First blow to Brexit deal as parliament passes contempt motion

The Theresa May government suffered a severe blow on Tuesday when it lost a parliamentary vote on legal advice it received on the Brexit deal agreed with EU leaders last month.

A motion moved by opposition Labour Party accusing the government of contempt of parliament by failing to publish the legal advice it received on Britain’s exit from the European union was passed with 311 MPs in favour and 293 against.
The opposition believes the advice will reveal Attorney General Geoffrey Cox's misgivings about the Brexit agreement.
"This House has now spoken and it's of huge constitutional and political significance. It is, I think unprecedented for this House to find government ministers in contempt," Labour's Brexit spokesman Keir Starmer said.
The government, however, agreed to publish the "final and full" advice.
The voting delayed a speech by Prime Minister Theresa May at the start of five days of debate on the deal before a final vote on 11 December which the government is widely expected to lose.
May will address parliament later today as well.
The seizure of initiative by Parliament on Tuesday night is considered as repatriation of power long held by political parties on the power of promises and bluff in public.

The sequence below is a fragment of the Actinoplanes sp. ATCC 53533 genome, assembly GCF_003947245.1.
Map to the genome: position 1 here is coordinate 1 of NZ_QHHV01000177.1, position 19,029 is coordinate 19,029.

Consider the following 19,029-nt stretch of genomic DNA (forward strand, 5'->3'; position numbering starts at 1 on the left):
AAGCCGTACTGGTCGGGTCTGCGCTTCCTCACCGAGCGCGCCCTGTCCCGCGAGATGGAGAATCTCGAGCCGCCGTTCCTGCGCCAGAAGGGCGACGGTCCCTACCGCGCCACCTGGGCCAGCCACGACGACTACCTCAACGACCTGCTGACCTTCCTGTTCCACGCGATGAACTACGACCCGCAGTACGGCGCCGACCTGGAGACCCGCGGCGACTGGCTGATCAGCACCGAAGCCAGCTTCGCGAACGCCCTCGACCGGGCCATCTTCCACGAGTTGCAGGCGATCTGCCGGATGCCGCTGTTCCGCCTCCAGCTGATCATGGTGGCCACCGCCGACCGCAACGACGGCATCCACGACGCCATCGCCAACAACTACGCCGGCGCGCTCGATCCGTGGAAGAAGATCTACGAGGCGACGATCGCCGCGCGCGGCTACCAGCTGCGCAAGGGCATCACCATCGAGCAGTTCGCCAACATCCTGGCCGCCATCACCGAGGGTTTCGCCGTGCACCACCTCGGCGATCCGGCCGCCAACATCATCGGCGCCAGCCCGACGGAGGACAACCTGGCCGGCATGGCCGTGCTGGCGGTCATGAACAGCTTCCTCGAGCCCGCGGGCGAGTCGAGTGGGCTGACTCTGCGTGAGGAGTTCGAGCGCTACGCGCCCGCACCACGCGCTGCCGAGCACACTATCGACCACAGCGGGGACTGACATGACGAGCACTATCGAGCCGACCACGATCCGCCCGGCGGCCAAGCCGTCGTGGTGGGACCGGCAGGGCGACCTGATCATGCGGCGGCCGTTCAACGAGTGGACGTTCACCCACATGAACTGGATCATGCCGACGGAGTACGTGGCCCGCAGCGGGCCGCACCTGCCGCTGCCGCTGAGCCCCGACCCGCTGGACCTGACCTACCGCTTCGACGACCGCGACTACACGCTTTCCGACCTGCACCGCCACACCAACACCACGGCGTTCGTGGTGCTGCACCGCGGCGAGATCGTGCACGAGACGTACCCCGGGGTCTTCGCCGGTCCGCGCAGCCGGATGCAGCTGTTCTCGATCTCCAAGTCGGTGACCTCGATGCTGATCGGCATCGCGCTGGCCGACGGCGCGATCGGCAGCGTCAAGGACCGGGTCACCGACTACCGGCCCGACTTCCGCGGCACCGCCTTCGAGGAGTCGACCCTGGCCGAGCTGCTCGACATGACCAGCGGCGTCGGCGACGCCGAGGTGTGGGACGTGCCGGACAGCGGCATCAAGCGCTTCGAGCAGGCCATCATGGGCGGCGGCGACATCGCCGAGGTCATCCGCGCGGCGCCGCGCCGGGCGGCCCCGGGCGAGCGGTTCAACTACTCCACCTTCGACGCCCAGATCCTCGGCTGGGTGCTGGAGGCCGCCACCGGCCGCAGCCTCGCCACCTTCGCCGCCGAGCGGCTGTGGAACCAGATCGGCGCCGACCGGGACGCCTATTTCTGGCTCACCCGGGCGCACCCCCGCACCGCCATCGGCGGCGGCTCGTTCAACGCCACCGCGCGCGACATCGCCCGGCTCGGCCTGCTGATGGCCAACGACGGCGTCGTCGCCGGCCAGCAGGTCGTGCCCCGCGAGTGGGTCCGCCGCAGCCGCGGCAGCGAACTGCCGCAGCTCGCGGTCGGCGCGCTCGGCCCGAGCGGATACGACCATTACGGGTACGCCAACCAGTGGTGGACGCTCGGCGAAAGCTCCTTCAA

Now the House of Commons is taking back control where May’s fragile administration is suffering successive defeats.
Perhaps the more significant legislative event might prove to be the vote for Dominic Grieve’s amendment. Grieve, a former attorney general, now a leading pro-European Tory backbencher, won a concession asserting that the provisions of standing order 24B should not apply to any motion pursuant to section 13 of the 2018 European Union (withdrawal) Act. This amendment beefs up the power of the Commons in the event that May’s deal is beaten and the government cannot get another deal through Parliament. But it does altogether eliminate the risk of a Brexit without a deal.